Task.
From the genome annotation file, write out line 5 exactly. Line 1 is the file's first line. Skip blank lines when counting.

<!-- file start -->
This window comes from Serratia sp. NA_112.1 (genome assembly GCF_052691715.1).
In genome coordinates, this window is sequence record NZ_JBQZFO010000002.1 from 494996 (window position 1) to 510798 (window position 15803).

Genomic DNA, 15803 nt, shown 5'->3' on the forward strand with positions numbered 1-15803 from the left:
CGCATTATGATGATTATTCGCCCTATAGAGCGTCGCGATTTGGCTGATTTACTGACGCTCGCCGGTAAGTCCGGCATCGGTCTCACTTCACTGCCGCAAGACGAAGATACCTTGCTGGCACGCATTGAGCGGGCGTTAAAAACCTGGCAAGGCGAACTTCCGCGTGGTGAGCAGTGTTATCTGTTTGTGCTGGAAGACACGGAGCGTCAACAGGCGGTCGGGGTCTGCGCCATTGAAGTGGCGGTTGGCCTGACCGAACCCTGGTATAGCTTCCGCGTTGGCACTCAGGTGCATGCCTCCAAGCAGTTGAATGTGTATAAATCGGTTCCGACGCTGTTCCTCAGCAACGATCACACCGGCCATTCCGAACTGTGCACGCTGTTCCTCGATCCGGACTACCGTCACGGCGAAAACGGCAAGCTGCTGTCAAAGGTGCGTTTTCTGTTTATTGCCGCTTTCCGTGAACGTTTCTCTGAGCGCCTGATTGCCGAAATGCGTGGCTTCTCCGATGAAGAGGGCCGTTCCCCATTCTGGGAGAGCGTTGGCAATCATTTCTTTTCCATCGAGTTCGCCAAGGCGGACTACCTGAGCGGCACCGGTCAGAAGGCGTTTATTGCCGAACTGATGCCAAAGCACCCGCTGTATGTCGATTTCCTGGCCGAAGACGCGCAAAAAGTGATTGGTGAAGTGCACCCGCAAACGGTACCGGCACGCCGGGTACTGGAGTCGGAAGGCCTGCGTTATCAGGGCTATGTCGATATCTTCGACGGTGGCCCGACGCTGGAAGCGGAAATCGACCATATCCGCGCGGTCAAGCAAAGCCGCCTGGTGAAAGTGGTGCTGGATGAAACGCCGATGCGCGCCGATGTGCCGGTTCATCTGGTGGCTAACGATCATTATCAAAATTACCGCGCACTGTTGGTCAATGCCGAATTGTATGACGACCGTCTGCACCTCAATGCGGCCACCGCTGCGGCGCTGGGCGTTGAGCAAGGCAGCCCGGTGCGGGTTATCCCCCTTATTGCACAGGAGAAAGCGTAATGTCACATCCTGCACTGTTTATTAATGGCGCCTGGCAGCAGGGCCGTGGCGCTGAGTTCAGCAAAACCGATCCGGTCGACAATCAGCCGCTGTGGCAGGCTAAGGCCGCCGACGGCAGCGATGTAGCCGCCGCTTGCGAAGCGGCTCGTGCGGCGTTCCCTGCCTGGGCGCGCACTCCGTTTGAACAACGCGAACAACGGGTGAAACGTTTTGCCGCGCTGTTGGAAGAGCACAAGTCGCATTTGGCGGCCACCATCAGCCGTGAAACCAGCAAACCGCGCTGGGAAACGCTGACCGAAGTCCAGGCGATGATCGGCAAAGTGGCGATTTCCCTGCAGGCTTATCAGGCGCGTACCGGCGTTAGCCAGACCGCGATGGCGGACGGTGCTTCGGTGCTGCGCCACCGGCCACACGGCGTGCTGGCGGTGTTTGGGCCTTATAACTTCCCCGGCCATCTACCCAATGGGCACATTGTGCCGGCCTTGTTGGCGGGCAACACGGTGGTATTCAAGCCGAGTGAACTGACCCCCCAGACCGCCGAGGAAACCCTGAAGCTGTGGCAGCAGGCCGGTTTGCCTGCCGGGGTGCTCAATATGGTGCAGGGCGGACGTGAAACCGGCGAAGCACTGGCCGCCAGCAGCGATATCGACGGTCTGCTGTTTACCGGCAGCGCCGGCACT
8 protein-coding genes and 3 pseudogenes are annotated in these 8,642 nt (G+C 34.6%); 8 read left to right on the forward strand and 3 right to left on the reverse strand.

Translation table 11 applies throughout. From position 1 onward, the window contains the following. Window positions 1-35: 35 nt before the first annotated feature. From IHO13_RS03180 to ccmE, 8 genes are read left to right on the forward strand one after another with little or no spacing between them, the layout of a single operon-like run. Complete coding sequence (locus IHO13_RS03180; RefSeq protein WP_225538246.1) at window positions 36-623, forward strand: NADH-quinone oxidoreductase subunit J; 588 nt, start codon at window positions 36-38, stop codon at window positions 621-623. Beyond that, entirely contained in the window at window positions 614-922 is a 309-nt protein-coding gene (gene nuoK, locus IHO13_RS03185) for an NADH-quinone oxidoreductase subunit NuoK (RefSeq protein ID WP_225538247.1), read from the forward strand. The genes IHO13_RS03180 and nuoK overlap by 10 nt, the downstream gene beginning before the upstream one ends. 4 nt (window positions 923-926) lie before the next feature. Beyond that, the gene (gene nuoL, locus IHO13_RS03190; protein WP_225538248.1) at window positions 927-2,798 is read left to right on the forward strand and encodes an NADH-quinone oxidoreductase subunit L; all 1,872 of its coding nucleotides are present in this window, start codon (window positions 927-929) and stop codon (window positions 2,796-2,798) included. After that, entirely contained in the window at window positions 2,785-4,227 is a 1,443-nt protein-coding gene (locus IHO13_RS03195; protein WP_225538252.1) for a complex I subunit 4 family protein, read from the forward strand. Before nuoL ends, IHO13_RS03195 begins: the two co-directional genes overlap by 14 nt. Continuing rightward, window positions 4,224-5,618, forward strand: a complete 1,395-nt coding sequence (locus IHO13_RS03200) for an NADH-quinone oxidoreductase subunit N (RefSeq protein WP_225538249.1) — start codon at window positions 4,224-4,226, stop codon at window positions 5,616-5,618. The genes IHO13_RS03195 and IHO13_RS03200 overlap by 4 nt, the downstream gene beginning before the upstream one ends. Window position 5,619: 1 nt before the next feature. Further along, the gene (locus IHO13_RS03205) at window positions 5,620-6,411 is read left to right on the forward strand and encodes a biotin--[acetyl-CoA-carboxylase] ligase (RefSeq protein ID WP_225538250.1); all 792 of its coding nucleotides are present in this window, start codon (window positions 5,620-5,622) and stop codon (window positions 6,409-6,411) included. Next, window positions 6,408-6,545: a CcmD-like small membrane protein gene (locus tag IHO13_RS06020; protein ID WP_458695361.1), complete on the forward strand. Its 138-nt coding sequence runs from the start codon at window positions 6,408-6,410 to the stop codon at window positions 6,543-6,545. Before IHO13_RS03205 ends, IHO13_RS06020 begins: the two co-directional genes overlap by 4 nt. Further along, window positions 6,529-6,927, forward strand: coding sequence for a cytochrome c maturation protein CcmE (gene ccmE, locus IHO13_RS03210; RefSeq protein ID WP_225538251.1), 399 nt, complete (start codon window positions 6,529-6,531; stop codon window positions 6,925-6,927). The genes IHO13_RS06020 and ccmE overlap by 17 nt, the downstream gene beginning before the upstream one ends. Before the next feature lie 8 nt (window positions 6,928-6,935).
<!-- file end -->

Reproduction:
8 protein-coding genes and 3 pseudogenes are annotated in these 8,642 nt (G+C 34.6%); 8 read left to right on the forward strand and 3 right to left on the reverse strand.